Newspaper Page Text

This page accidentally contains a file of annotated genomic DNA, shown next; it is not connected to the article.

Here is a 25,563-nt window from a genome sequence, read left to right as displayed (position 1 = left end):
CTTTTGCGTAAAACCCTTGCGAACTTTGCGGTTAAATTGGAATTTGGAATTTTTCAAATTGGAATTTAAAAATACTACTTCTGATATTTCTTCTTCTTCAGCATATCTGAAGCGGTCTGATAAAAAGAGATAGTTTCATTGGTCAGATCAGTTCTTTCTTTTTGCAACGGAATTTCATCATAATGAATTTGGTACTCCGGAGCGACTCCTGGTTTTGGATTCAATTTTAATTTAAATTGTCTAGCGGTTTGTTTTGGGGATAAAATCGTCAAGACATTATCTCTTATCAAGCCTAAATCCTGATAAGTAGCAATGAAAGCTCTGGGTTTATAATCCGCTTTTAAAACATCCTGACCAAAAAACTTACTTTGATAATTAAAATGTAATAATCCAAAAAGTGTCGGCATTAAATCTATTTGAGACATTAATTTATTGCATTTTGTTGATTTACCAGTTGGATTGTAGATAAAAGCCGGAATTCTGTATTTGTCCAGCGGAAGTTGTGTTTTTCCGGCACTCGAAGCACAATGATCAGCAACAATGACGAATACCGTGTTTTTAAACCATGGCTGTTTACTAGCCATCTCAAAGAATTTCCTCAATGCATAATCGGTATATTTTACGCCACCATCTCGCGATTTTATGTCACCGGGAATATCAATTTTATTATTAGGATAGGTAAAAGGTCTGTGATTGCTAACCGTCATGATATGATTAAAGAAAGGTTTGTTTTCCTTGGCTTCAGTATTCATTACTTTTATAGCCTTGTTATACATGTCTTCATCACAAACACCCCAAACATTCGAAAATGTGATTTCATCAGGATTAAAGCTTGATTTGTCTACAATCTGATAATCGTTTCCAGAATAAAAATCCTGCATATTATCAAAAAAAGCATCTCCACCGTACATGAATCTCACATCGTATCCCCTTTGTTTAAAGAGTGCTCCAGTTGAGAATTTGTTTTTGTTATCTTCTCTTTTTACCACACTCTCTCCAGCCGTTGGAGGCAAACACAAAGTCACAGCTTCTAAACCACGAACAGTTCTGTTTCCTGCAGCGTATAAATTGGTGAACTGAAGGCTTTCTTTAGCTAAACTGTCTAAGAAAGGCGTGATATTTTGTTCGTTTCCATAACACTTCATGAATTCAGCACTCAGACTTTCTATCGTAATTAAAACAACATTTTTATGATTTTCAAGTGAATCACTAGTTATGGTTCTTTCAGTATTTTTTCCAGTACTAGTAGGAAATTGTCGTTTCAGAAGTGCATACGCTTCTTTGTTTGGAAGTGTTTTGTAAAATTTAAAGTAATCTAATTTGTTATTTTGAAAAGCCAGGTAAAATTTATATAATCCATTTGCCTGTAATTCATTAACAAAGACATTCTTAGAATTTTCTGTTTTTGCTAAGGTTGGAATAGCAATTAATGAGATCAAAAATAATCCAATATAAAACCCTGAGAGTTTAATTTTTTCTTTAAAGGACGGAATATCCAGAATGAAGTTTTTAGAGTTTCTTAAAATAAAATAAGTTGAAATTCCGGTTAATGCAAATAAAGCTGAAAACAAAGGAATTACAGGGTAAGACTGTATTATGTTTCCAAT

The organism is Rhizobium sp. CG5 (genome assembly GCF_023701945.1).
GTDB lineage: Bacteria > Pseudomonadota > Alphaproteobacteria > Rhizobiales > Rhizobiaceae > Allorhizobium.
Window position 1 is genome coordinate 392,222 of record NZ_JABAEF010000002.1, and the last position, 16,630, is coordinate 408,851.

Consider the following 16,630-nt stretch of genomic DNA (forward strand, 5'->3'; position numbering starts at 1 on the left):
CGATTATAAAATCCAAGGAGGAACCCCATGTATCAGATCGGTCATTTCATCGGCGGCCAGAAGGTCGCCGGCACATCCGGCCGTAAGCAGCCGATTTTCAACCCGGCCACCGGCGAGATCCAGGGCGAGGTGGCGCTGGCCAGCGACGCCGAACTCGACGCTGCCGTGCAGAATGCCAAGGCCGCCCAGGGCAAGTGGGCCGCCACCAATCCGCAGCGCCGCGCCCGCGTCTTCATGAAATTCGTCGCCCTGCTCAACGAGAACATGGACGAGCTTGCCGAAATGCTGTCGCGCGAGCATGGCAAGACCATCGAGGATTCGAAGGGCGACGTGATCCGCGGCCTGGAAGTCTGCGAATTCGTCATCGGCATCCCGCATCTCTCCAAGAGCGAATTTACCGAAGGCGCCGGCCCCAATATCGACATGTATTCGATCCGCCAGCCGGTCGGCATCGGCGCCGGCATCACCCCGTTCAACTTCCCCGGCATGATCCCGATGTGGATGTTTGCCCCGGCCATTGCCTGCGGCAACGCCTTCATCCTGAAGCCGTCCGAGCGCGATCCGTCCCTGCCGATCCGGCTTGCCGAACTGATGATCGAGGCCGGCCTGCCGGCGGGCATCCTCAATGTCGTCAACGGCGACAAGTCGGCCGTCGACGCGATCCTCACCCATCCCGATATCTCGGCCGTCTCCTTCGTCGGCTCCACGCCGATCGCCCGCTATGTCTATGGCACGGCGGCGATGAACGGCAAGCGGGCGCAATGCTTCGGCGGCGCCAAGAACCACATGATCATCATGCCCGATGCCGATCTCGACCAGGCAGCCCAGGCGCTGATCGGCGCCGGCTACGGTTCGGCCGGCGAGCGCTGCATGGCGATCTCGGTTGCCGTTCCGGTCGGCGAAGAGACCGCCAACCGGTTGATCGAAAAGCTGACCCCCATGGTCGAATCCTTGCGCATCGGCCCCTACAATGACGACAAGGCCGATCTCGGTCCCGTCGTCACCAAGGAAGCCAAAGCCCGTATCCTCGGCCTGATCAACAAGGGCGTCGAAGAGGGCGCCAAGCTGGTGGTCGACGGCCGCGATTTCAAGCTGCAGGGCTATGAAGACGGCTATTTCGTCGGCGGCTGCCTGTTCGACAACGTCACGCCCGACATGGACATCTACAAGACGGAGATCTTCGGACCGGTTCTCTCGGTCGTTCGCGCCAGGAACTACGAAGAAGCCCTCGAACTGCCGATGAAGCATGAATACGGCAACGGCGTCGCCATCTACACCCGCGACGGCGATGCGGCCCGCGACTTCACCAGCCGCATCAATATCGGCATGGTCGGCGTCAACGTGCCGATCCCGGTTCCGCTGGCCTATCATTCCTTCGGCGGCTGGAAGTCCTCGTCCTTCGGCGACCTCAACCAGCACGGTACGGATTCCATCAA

Light for Your Parlor The SEMI INDIRECT OAS LAMP is ®1 artistic, yet in conspicuous. The source of light ■» above the lino of vision. It is useful light because it is widely distribute.!, giving £ plenty of light without glare in every part Wclsbaih mantles reduced. 26c GRADE MANTLE, NOW «H\ J \ Sec the artistic Semi-Indirect Lamps at the <;as office, -"5 r or send for a representative. j Harrisburg Gas Company 14 sotrTH SECOND STREET Bell So2B—<Cumberland Valley 782 *- ' I THE SONGS OF OTHER DAYS Selected By J. HOWARD WERT No. 313. She had written her little letter: It was hard enough to do. With mistress forever ringing the bell, Always for something new. When the spelling was very uncertain, And the writings blotted and slow; But she's written her little letter. Over the sea to go. It will carry her last month's wages— A couple of pounds at least. It means for the dear home people. No end of a happy feast. A little shawl for tier mother. And shoes for the baby's feet, For the pal e-faced ailing sister. Some delieate things to eat. Going Home By Margaret E. Sangster Out of the chill and the shadow, Into the thrill and the shine: Out of the dearth and the famine. Into the fullness divine. Up from the strife and the battle (Oft with the shameful defeat). Up to the palm and the laurels. Oh, but the rest will he sweet! Leaving the eloud and the tempest. Reaching the bairn and the cheer, Finding the end of our sorrow. Finding the end of our fear. Seeing the face of the .Master Yearning for in "distance and dream." Oh. for that rapture of gla iness! Oh, for that vision supreme! Meeting the dear ones departed. Knowing them, clasping their hand?, All the belo\ed and true-hearted. There in the fairest of lands! Sin evermore left behind us. Pain nevermore to distress; ("hanging the moan for the music, Living the Saviour to bless. THEATRICAL PRODUCER BANKRUPT FOR $94,158 ' ar i HARRISON Gf££.Y »»• am Harrwoo Grey Fiske. the husband ot Minnie Madden Plske and one of tbe best known theatrical managers and producers in America, has filed a vol untary petition in bankruptcy In tbe United States District Court in New York city. Mr Flake pare his liabilities as KH.. 198 and his assets as J78.7&4. Several playwrights and Mrs. Minnie Maddern Fiske, bis wife, figure among his cred itors. A fox on emergency will sham dearh to perfection. A master of hounds once noosed a fox in a whip as he bolted be fore a terrier. The fox a:i;ieared to have been strangled. When held up by the scruff of the neck his eyes were seen to be closed, his jaws gaped and the body hong limply down from the band. He was placed tenderly on the ground only to dash off to covert.— London Standard. "Cliff Dweller" She follows her little letter. Over the plunging sea. Sits again by the smoking peat. And leans on her father's knee. There are gossiping neighbors calling. Xo end of kith and kin, I And they laugh and chat and linger, As their endless tales they spin. And it isn't work forever. With bells that make one start: And it isn't only the wages; It's something tugs at the heart. And sets her laughing and crying. As she follows across the sea; \\ hat she wrote at her kitchen table. When she had a half-hour free. Why should we fear at the dying That is but springing to life, Whv > ould we shrink from the struggle, Pale at the swift closing strife. Since it is only beyond us. Scarcely a step and a breath. All that dear home of the living. Guarded by what we call death! There we shall learn the sweet meanings Hidden to-day from our eyes There we shall waken like children Joyous at gift and surprise, ome. then, dear Lord, in the gloaming. Or when the dawning is gray! Take us to dwell in thy presence— Only Thyself lead the way. Out of the chill and the shadow. Into the thrill and the shine; Dut of the dearth and the famine, Into the full divine. Out of the sigh and ttie silence Into the deep-swelling song; Out of the exile and bondage Into the home-gathered throng. MINORITY PRESIDENTS Elections That Were Not in Accord With the Popular Vote I One on God s side is a majority, said W endell Phillips. Luckily for Ameri can presidents majorities are not re quired. else a good many of them never , would have reached the White House. | Pennsylvania's only president. James Buchanan, had nearly 40.000 fewer votes than his competitors. Old Rough and Beady Taylor landed the job with 1 only 4 7 j«r cent, of all the ballots cast. Lincoln was a decisive minoritv pres- 1 iient, and he went to the White' House with only forty out of every hundred j votes that were polled. Wcodrow Wil son got into office by an almost equal!v slim majority, having a trifle more than 40 per cent, of all ballots. Neither time he was chose® president did Grover Cleveland have half the votes of the United States with him. Strangely enough, the other time he j was nominated and when he was beat i !cn by Harrison. Cleveland, although the loser, had the greater number of' votes by nearly 100.000. Hence Cleveland won twice on a mi-1 nority. but lost once with a plurality. I Tilden ha i not only more votes than ! Hayes, but more than all his competi-1 j :ors combined, yet he wasn't president, j "arfleld, like Hayes, was a minority winner. There seems to be as great luck in a, j minority as in the divine right of ma-1 10rities. Philadelphia Ledger. A Chance to Increase Your Income I . the current issue of "Farm and l Fireside appear* an interesting, prac | tical article on trapping, a neglected 1 source of revenue. The point is made that many animals formerly thought to ; be of no value are now of "great value, j Among sui-h animals are, for example, skunks. The writer of the article tells | how to trap such animals and follow-1 ing is a brief extract from the article: •'Under present conditions, when the I hight cost of living is always staring us in the face, no source of revenue shoul 1 I>e overlooked. One of the good things t that is often overlooked is trapping; Fur-bearing animals are frequently • found in plenty in the fields and wood lands, and their hides will bring good I prices.'' HARRISBURG STAR-INDEPENDENT, SATURDAY EVENING, JANUARY 2. 1915. SUBURBAN HTTMMELSTOWN Funeral of Richard J. Earnest to B« Hold Tuesday Afternoon £o»cl« i Correspondence. Hxunmelsto-ini, Jan. 2.—Th« funer al of Richard J. Earnest, who died yes terday morning, will take place Tues day afternoon at 2 o'clock from his residence on Main street. Sorvicee will be hold at the house and will be con ducted by the Rev. H. 8. Games, pas tOT of Zion Lutheran church. Inter ment will ibe made in the Humnielstown cemetery. Announcement is made of the wedding of Shlcsser and Miss Mary Wells, which took place in Fort Wayne, Ind., on December 15. Mr. Shlesser was formerly employed in the bake shop of J. H. Wise and Mrs. Shlesser is the daughter of Mr. and Mrs. Harry Wells, formar residents of town, who now re side at Port Carbon. M.r. and Mrs. Shlesser will rwhle in Peru, Ind. Mr. and Mrs. John Dewalt and Mr. and Mrs. Albert Burridge and son, Del mar. were guests of Mr. and Mrs. Noah Jones, at Harrisburg. yesterday. M ss Frances Lundv, of Philadelphia, and Miss Elizabeth Lundv. of Heading, spent several day* with their parents, Mr. and Mrs. James Lur.dy. The Rev. Roibert A. Bausch, pastor of the Reformed chuivh. will conduct services at Union Deposit, to morrow morning. Miss Aliw XKson. of HarrisSwrg, was the guest of her aunt. Miss Oarrie E. Hummel, vestffday. Masses Hattie send Minnie Shuli, of visited at the home of Mrs. Mary Fnr'.ing yesterday. William Ku ly. who resided in the property of A. H. Hummed, on East High street, has moved into the now house recently erected by Richard B. Earnest, on West Hiah street. Evangelistic services will be held each evening at 7.45 o'clock in the United Brethren church .hiring the month of January. The first of the serv ices which will be conducted by the pastor, the Rev, A. 8. Lehman, will be held to morrow evening. Leslie t>:nwike, president of Ursinus College. 'oileseville. visited at the :iome -.it" Mrs. Mary Landis. North Rail road street, this week. Miss Hettie Karling spent Thursday evening with friends at Lebanon. Mrs. P. \\ . Hart well is spending a few days with her mother, Mrs. Sarah Chappie, in LambertviHe K X. J. • Mrs. Harry Wells and daughters, Ruth and Emily, of Port Carbon! »:>ent several days this week with Mr. 'and Mrs. George A. Hicks. rs ". Charles Saylor and son, Carl, are visiting relatives at Reading. Russell Baker, of Reading, spent this week with his aunt, Mrs. William Bp ler. Many people from town spent yester day afternoon in Harrisburg and wit nessed the mummers' parade. Peter \. Behney was a visitor in Philadelphia yesterday, MARYSVILLE Miss Erema Dice and James Brownhill Married Yesterday Special Correspondence Marysville, Pa., Jan. 2.—(Miss Emma Dice and James Brownhill were married yesterday by the bride's pastor the Rev. «. B. Bidlack. at the M. K. parson age at West Fairview, Mis- Dice is the oldest daughter of Mr. and Mrs. William Di<e. Brownhill is n son of Mr. and Mrs. Joseph Brownhill, of Pittsburgh. They will visit Pittsburgh an I other western cities on their honeymoon. S. M. E.'pley an! H. E. Walters spent Tuesday in Philadelphia. Miss Anna Warner, of Baltimore, is visiting her mother. Mrs. Catherine Wagner. Miss Xina Ruth, of Highs-pire, is vis iting Mary De^-kard. Mrs. Kate G. Hoss. of Baltimore, spent several days of this week with her mother, Mrs. Julia Gettvs. Miss Mary Bower is spending two weeks with her sister. 'Mrs. M. O. Sheaf fer. Jesse Xace. of Baltimore, is spending some time with relatives in town. Miss Helen Gnaa, of York, is visiting her aunt.i Mrs. H. E. Bover. HALIFAX Charity Lodge of Odd FeUows Holds Arnfual Banquet | Special Correspondence. | Halifax. Jan. 2.—Charity Lodge Xo. ! S2, I. O. O. P.. held their annual ban quet on Friday evening. It was largely attended. Mr. and Mrs. H. Stewart Potter an nuunce the birth of a daughter, Thurs day, December 31, ll 4 14. M*s. L M. Bowman and daughter, Margaret, of Altoona, spen; several days the past week with relatives in i town. Miss Margaret Wolstenholine and Miss Florence Stocke, both of Philadel phia, are guests of the former's sister. Mrs. Frederick C. Smith. The new Halifax Grange building has been completed and is now ready for occupancy. Watch night services were held in the United Brethren and Methodist churches on Thursday night. Miss Esther Keiter, of Harrisburg, and Miss Gertrude Keiter. of Williams town, spent several days the past week with their Claude Keiter, and family. : MECHANICSBURG New Year Arrives With Little Dem onstration in the Borough i Special Correspondence. Meehanicsburg, Jan. 2. —The new ' year was received here with little dem onstration. The banks and postoffice observed the usual holiday hnyurs. Very many of the citizens spent the day in Harrisburg, the Mummers' parade be- I ing the attraction. This town was represented in the parade. The final preliminary rehearsal of the tabernacle choir was held Thursday evening in the bethej of the Church of God, under the direction of ProfessoT J. R. Swart z. There are about one hun ' dred and fifty members now enrolled in the choir, and more are being added. : Professor Hohgatt, who will hav? charge of the choir during the cam paign, will arrive in town to-day. The Standard Bearers, a young Wom en's Missionary Society of tb? Metho dist church, held their monthly meet ing Thursday evening at the home of Miss Xellie Haslett, Wert Locust street. Thursday evening Mrs. George F. Coble entertained the class taught by her in St. Mark's Lutheran Sunday school, at her home, West Locust street. I The members of "the class are Misses I Beatrice Heikes, Josephine Campbell, PLEASURE SEEKERS TO BE ENTERTAINED AT TWO WORLD'S EXPOSITIONS - > v v ! \ V v ■ , T Imif - . " j CL -—- .N Tnc PA,NTED CALIFORNIA E XPOt>»TiQN ,SAN DIEGO With the chill winds of winter sweeping the North and the East, with most of the coiiutry north of Mason and Dixon's line and east of the Kockies under a blanket of snow that Is likely to rpuialii until spring, the exodus "to a laud that is fairer than this" is now beginning. The professional tourist, like the • lad of the desert, seeks always something new. something diverting, something different, and herewith are set ft'nt> the enchautmeuts of those alluring places "whose |x>wers can crown old Winter's head with flowers." Several reasons routriintte to the belief that the winter resorts of Amer ica will tills -ensou lie called upon to provide entertainment tor the greatest nutnlier of pleasure seekers in their careers. Of course, the priucipal rea- Hazel Tink, Ijeali Knoll. Nada Keefer, Anna MUIIUIID, Dorotliy Ross, Ethel Stine. At the same time Mr. Coble i entertained his class'of young men ;tu.t the young people spent a very delight ful closing evening of the year. De i iicious refreshments were served. Mrs. Sarah Barrick. of Steelton, lias sold a lot on South Arch street to 1.. A. Dil.er. Nt private- sale. The lot is 1 opposite Mr. IKller's residence. Con I suleraiion private. Professor David Harman, of Hazle ton, is a jar-st in the home of his ni<ve,' ! Mrs. Harry Marshall, West Main street. I Professor ilarman is a prominent edu -1 .-ator and was attending t!-e meeting of the State Teachers' Association in ' Harrisburg this week. Miss Blanche Boistline spent Thurs j day with Harrisburg friends. There were seven deaths in this ! place during the mouth of December. •I. W. Barrick. of Steelton. was a vis f iter here Thursday. The sleighing has been excellent in this place and vi?iftity the past ten , days an i has been indulged in very ex j tensi vol v. Miss Stella Marshall, organist of the Presbyterian church, is spending a va cation with Philadelphia friends. To-day was "Horse Company Day" here. The annua! meeting of the Allen laal Kast Pennsboro Society for the re covery of stolen horses and mules was held in Franklin Hall. Two sessions were held, one this morning and one ! thi< afternoon. i The opeuing eercice of the tabor-' | naele which was announced for to-1 morrow, has been postponed for a week j land will be held Sunday, Jr.n-.ary 10. | This postponement is in order that the I ground may be thoroughly dried and licated and the frost all gotten Gut be fore the sawdust an. 1 shavings are placed in the tabernacle. 'Hie he.it'.ngj with the stoves will be continued and the blew pipe which Mr. Marshall has been using on the ground will al»j be used again by him. It has a great vol ume of. heat. Services preparatory to communion were in St. Mark's Lutheran church last evening and this afternoon. : Communion services will be held to morrow. To-morrow morning the pulpit of Trinity Lutheran church will be filled by the Rev. G. M. Diffeudorfer, 1). D„ of Carli-le, general secretary of pas tor's fund of the General Synod of America. At the meeting of the Woman's Club, heH last evening at the home of Mrs. C. Oleudenin. the committee which had been appointed to purchase over- BRINGING IN TURKISH PRISONERS OF WAR AFTER AN ENGAGEMENT TURKISH PRISONERS =SI shoes and other useful Christmas gifts for needy children of the town, mado its report. It was decided to postpone, ,on account of the union evangelistic campaign, the club reception, which is usually held in January. The lesson study, on "The Rite of the Kingdom of Prussia, *' was conducted by Mrs. Pirestine, and the remainder of the program was devoted to the consid eration of "The German at Home." The town is full of visiters on ac count of the annual "Horse Company . Meoting.'' Miss Martha Schafliirt is visiting relatives in Morcersburg. Professor A. B. Hess, of Chambers burg, formerly of this place, was a visitor here this week. The boys and girls are making good use of the last of their vacation and are enjoying skating and coasting to the fullest extent. NEW CUMBERLAND Work to Be Resumed at Woolen Mill Next Monday Special Correspondence. 0 New Cumberland, .lan. 2.—The Mis sion Band of St. Paul's Lutheran church met at the home of MTS. Harry ! Lingle. Sixth and Bridge streets, this afternoon. The Children's Sewing Cir ; de of the Lutheran church also met at Mrs. Lingie's home. The New Cum'berland School Board j will meet on Monday evening. I John C. Spahr, of York, called on his brother, G. W. Spahr, and family, this I week. Miss Miriam Lenhart and Miss Man- Wright attended a masquerade party at the home of Miss Lillian Beach, Harris burg. Thurs lay evening. Mrs. A. .1. Reesor and son. of York, -oent several dava with Mr. and Mrs. H. P. Kohr. Work will 'be resumed at the Susque hanna woolen mill next Monday. Mr. and Mrs. G. R. Golt, of North Carolina, were guests of Mr. and !Mrs. Samuel Blodgett the past week. The oSicial board of Trinity I'. B. church held its regular monthly meet ing last nigtit at S o'clock. To morrow the Sacrament of the Lord's Supper will be administered at 10.30 a. m. and 7 p. m. Ma's. Given, of Harriefburg, sfvent Thursday with her aunt. Mrs. Catherine Cook. Jlr. and Mrs. P. C. Reigan and daugh ters. Jane and Nora, of Hammond, In diana, spent Wednesday with M. A. Straus's family. A union service 'beginning the Week of Prayer will bo held in Trinity I'. B. ohurvli Monday evening at 7.45 o'clock. | The Rev. S. N. Good, pastor of the ; Church of God. will preach the sermon I j on this occasion. | Mrs. Geiger, of Wormloyfburg, colled ! on friends iu Now Cumberland Tliurs ; l ' a . v - Workmen employed on the opposite side of tlhe river are walking on the ice to and from work. The watch night services at Trinity United Brethren church wore well at- I ] tended. One of the most interesting | features of Hie service was the strong,, helpful sermon preached by the Kev. i iJ. R. Hutchison. Following the sermon : a consecration meeting was held in which nearly all present took part. The I pastor, the Rev. A. 1!. Ayres, had charge I of this service. i Oil January 1. soon after the mid night watch, Clair E. Anderson, ot be ' moyne, Pa., and Miss Carrie V. Went/,,, of this place, were united in marriage bv the Rev. A. R. Ayres at the United I Brethren parsonage. To-morrow the llolv Communion will I l>e administered at Baughman Memorial j M. E. church. The pastor, the Rev. ,1. . j V. Adams, has planned for this service ' ( J specially to mark the opening of the ac- j . : tivties of the church for the new year ! | ami 'has asked each member and adher- M int to be present. In the evening at • 7.30 the Rev. Mr. Adams will make a j ; j new year's address, "What It Means j to Live." I Mrs. James Shaffer, of Burnham. is j | visiting her mother. Mrs. Kaufman, and ! , sister, Mrs. Harry Hawn. ( Mr. Crone, who resides with his daugh ter. Mrs. Hostefter. on Market street, had a fall on the ice. cutting a gash on . his head. Elmer Stewart, a chemist of Frank ford, Indiana, who spent several days I with his cousin, John McPanel, of ' Bridge street, left yesterday for Porto '. Rico, where he has accepted a position I in a sugar refinery. The Town Council is 'having some re ( | pairs made to the Couniil chamber. Alice Joyce To-day at the Photoplay . | Miss Alice Joyce, popular Kalom - t star, appears to-day in a two-act drama, f "The Mayor's Secretary." The last of r the *"Beloved Adventure" series, fea -1 i turing Arthur Johnson as "Lord Ce jcil" and Ix>ttie Briscoe as "Betty," 1 tithe girl from the West, will be shown. 3 Miss Katlilvn Williams and Charles Clary appear to-day in a Selig drama, - "Until Death Do Us Part." This foa - ture deals with the woman, the athlete . and the physician, all of whom were j shipwrecked and find shelter on an is t land. AiW. * son Is that excursion travel to Europ« has 1 >i'ou almost wholly checked by the war. Those who have songht the balmy air of the Riviera or of other Mediter ranean shores are turning their eyes to the West Indies, to Hercnuda and to South America. And those who have already made these Western world pilgrimages predict that once the Euro pean habitue goes to these new resorts he wilt have been won completely. The resorts of the Western world have spared no effort to provide ade quately for their greatest of years. Added to the marvellous attractions of the great hotels that line the Florida coast and dot the islands of Southern waters two magnificent world's exposi tions have been arranged. One, the i'unntna California Exposition at San Diego, which opens the early part of January, revealing to the world an en trancing vista of blossoms and fruits, of Industry, of Romance and of the half told history of a section that was In habited centuries and centuries before Columbus was born. A little more than a month and a half later the great Panama-Pacific Exposition at San Francisco will open its portals and bid the world to enter and be entertained. Here will be displayed all the marvels of man's In genuity. combined with scenes that uiu.it entrance. Both of these exposi tions will continue until the end of the vear KREIDLER HEADS HOPE CO. Former Councilman Re-elected Presi dent By Fire Fighting Organization The luemtbors of the Hope Fire Com pany last evening held their annual meeting and for the fourth consecutive time elected Augustus H. Kreidler, a j former Common Councilman, to head the organization as its president. The other ollicers for the ensuing j year are Ephraim Painter, vice presi ; dent; William L. Windsor, 3d, secre tary; John C. Kindler, treasurer; Ed ward Halbert, tieorge Shoemaker, Ed win Keys, trustees; Ralph MeCord, li brarian; the Rev. Harry Nelson Bass , ler, chaplain; Samuel OTsen, company engineer; H. A. Chayne, R. F. McKee, F. L. Kindler, auditors; William Mc- Coy, James Wolf, W. IJ. Windsor. Wil i liani Stewart, F. L. Kindler, safety com mittee; James Wolf, Samuel Olson, A. W. MahafTee, delegates to Firemen's Union; O. E. Osier, delegate to Fire men's Relief; Charles Sprue ebank, Ralph MeCord, Harry Miller, investb gating committed; A. W. Mehaffeo, F. L. Kindler, Harry Miller, Ralph Me ! Cord, Oeotye J. Shoemaker, William I>. | Windsor, 3d. Charles Sprue (rtmnk, Wil ! liam Halbert, James Wolf and L. Brin . ton, board of trustees. Cat Beats All the Rat Traps In the World In the current issue of "Farm and i Fireside" appears a department called j the "Headwork Shop" in which con tributors give practical suggestions base I on their own experience. One contributor tells as follows how she got rid of rats on her farm: "We used to see rats most any time making a bee line from grain struck to lumber pile or pig pen. They clwmbed stalks oif corn to fea.st on the ears, they ate the grain in the feed boxes (the horses ofen standing back waiting), ate grain in the field, got into the eom eribs :tnd granaries, and into the house. "We shot them, trapped th<<in with steel and wire trajw, until ve could catch only young ones. We wee afraid to use poison on account of dogs, chick ens, and stock .At last a neighbor show el me whait a good eat she owned. This eat carried rats, mice, sqifi»rels and ralb bits to her kittens. Our dontfalb ended in mv bringing home two liittens name-1 Sambo and Peanut. They) were fed at regular intervals, so had /no excuse for stealing. Pretty soon theyjbogan tossing mice around out iu the/ yaTd. They would catch seven or eight a day. Next it was young rats ind as t.lio cats ! grew latter it was old fats also."